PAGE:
Today’s show is about how a bad appraisal can adversely affect your business. 

Appraisers determine the value of your property in the eyes of a lender and they help the lender independently justify the loan to their loan committee and to the bank regulators. This independence prevents the kind of loan manipulation that unfortunately became far too commonplace in the 1970’s and 1980’s. 

The banks have the right to choose their appraiser independently, and the borrower is not to influence the appraisal process. There is a significant incentive for the borrower to get a high number for their appraised value. The higher the number, then perhaps the more the bank may be willing to lend. If the appraised value is artificially high, then the bank ends up taking on much more risk.

Appraisers use three principal methods to value a property. These methods are:

  1. Replacement cost
  2. Multiples of net income
  3. Comparable sales

Generally speaking, the appraiser needs to apply their professional judgement on which of the three methods to give the greatest weight to. If the property is unique and there are no comparable sales, then they may have to rely on one of the other methods. If the property has no income yet, then the income multiples method doesn’t apply. If the property consists of vacant land, then the construction cost won’t apply.

On today’s show, we’re going to focus on what to do when the appraiser for your lender gives a value that is far from what you believe the true value of the property to be. There can be several reasons why the appraiser comes to a surprising conclusion.

In 2017, many cities started accepting carriage houses as legal accessory dwelling units. These separate buildings would be treated the same as an in-law suite located in a residential home. Here too, there were few if any examples in the market, and appraisers struggled with how to value them. They had no comps. None of the appraisers I spoke with were willing to blaze a trail and take the personal risk of setting price precedents in the market.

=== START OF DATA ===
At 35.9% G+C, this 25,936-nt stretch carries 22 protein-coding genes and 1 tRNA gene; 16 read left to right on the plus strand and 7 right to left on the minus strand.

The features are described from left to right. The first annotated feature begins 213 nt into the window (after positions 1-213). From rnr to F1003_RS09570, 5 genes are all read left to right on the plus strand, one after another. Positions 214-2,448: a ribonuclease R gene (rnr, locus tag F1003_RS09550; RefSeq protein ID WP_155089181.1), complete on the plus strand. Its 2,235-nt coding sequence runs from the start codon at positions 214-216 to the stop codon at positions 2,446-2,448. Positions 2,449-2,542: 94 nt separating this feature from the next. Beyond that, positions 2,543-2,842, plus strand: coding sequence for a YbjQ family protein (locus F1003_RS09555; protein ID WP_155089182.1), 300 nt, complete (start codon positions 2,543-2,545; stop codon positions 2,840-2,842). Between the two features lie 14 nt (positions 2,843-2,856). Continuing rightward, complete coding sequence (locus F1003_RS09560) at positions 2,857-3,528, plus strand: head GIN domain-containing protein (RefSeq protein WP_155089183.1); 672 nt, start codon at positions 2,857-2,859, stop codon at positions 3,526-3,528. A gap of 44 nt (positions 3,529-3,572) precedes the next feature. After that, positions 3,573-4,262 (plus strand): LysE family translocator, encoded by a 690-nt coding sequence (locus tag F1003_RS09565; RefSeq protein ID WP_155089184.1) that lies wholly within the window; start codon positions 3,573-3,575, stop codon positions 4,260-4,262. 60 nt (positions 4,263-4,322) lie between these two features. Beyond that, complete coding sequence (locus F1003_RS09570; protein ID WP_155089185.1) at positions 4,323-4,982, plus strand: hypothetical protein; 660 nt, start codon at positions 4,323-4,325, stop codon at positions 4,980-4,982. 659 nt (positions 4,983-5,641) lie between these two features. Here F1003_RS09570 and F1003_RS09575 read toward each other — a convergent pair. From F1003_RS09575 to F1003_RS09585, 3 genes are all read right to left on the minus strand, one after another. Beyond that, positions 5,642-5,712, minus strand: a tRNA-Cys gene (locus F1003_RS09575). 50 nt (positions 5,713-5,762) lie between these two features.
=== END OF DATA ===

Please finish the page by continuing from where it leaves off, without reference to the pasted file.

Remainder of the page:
In another case, an appraiser valued a parcel of land as if it was agricultural land, instead of valuing it with the improvements that had been approved by city council.

It happens that sometimes you get a bad appraisal. It first happened to me back in 2012. The result was that instead of a refinance taking 3 months, it ultimately took 9 months and three separate lenders to complete the transaction. Bad appraisals were at the root of the issue in each dead-end loan application. 

So what can you do to prevent a bad appraisal? As a property owner, you don’t get the opportunity to direct the appraiser. They have to do their work independently. 

However, I believe it is perfectly fair to show the lender your analysis at the start of the project. To show the lender you’ve done your homework and that you have a good understanding of the market. Include all of the relevant data in your executive summary that forms part of your loan request. Not all real estate transactions are advertised on the MLS. Private sales which are transacted outside of the public eye are no less real. They too should count when considering the landscape of transactions considered in the market analysis. You can include all those off-market transactions that you might be aware of that the appraiser is unlikely to find because they’re not advertised. 

The impact of a bad appraisal can be significant delays. It can put a borrower in the impossible situation of having to seek an emergency extension of a loan while they complete a refinance. Show the lender your analysis and it may increase the chances of a fair and accurate appraisal.